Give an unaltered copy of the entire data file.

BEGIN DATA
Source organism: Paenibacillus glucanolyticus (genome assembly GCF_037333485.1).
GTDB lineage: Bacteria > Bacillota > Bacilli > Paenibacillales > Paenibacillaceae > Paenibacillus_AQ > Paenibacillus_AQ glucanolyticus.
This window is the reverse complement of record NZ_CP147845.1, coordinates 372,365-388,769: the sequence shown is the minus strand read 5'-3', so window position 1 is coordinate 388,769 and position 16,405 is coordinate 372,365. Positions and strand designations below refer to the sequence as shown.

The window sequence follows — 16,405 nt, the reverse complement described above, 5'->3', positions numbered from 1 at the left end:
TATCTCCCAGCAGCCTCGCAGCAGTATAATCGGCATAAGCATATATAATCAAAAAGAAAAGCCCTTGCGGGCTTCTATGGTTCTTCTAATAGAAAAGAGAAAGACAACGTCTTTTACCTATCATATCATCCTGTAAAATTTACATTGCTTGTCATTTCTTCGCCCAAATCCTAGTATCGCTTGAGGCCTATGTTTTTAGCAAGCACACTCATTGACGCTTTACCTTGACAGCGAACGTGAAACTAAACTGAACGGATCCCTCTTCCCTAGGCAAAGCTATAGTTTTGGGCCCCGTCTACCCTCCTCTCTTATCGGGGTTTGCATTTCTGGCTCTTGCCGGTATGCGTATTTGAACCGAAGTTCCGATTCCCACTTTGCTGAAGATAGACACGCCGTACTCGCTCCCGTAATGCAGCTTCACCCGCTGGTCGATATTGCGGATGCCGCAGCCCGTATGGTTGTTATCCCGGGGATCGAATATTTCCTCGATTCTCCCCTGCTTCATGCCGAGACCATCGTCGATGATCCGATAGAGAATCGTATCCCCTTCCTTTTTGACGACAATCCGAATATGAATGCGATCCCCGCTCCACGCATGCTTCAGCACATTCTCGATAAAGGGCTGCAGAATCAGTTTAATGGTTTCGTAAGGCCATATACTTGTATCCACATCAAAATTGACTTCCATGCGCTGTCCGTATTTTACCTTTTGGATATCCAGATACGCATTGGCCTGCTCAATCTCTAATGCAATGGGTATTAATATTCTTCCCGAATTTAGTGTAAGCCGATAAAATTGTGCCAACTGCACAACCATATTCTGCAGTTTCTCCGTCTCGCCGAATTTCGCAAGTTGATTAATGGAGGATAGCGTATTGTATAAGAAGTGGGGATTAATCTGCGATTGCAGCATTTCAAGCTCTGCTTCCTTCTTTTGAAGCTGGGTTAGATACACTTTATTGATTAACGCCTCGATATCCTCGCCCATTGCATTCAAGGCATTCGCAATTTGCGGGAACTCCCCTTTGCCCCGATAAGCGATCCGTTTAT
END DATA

Source organism: Paenibacillus glucanolyticus (genome assembly GCF_037333485.1).
GTDB lineage: Bacteria > Bacillota > Bacilli > Paenibacillales > Paenibacillaceae > Paenibacillus_AQ > Paenibacillus_AQ glucanolyticus.
This window is the reverse complement of record NZ_CP147845.1, coordinates 372,365-388,769: the sequence shown is the minus strand read 5'-3', so window position 1 is coordinate 388,769 and position 16,405 is coordinate 372,365. Positions and strand designations below refer to the sequence as shown.

The window sequence follows — 16,405 nt, the reverse complement described above, 5'->3', positions numbered from 1 at the left end:
TATCTCCCAGCAGCCTCGCAGCAGTATAATCGGCATAAGCATATATAATCAAAAAGAAAAGCCCTTGCGGGCTTCTATGGTTCTTCTAATAGAAAAGAGAAAGACAACGTCTTTTACCTATCATATCATCCTGTAAAATTTACATTGCTTGTCATTTCTTCGCCCAAATCCTAGTATCGCTTGAGGCCTATGTTTTTAGCAAGCACACTCATTGACGCTTTACCTTGACAGCGAACGTGAAACTAAACTGAACGGATCCCTCTTCCCTAGGCAAAGCTATAGTTTTGGGCCCCGTCTACCCTCCTCTCTTATCGGGGTTTGCATTTCTGGCTCTTGCCGGTATGCGTATTTGAACCGAAGTTCCGATTCCCACTTTGCTGAAGATAGACACGCCGTACTCGCTCCCGTAATGCAGCTTCACCCGCTGGTCGATATTGCGGATGCCGCAGCCCGTATGGTTGTTATCCCGGGGATCGAATATTTCCTCGATTCTCCCCTGCTTCATGCCGAGACCATCGTCGATGATCCGATAGAGAATCGTATCCCCTTCCTTTTTGACGACAATCCGAATATGAATGCGATCCCCGCTCCACGCATGCTTCAGCACATTCTCGATAAAGGGCTGCAGAATCAGTTTAATGGTTTCGTAAGGCCATATACTTGTATCCACATCAAAATTGACTTCCATGCGCTGTCCGTATTTTACCTTTTGGATATCCAGATACGCATTGGCCTGCTCAATCTCTAATGCAATGGGTATTAATATTCTTCCCGAATTTAGTGTAAGCCGATAAAATTGTGCCAACTGCACAACCATATTCTGCAGTTTCTCCGTCTCGCCGAATTTCGCAAGTTGATTAATGGAGGATAGCGTATTGTATAAGAAGTGGGGATTAATCTGCGATTGCAGCATTTCAAGCTCTGCTTCCTTCTTTTGAAGCTGGGTTAGATACACTTTATTGATTAACGCCTCGATATCCTCGCCCATTGCATTCAAGGCATTCGCAATTTGCGGGAACTCCCCTTTGCCCCGATAAGCGATCCGTTTAT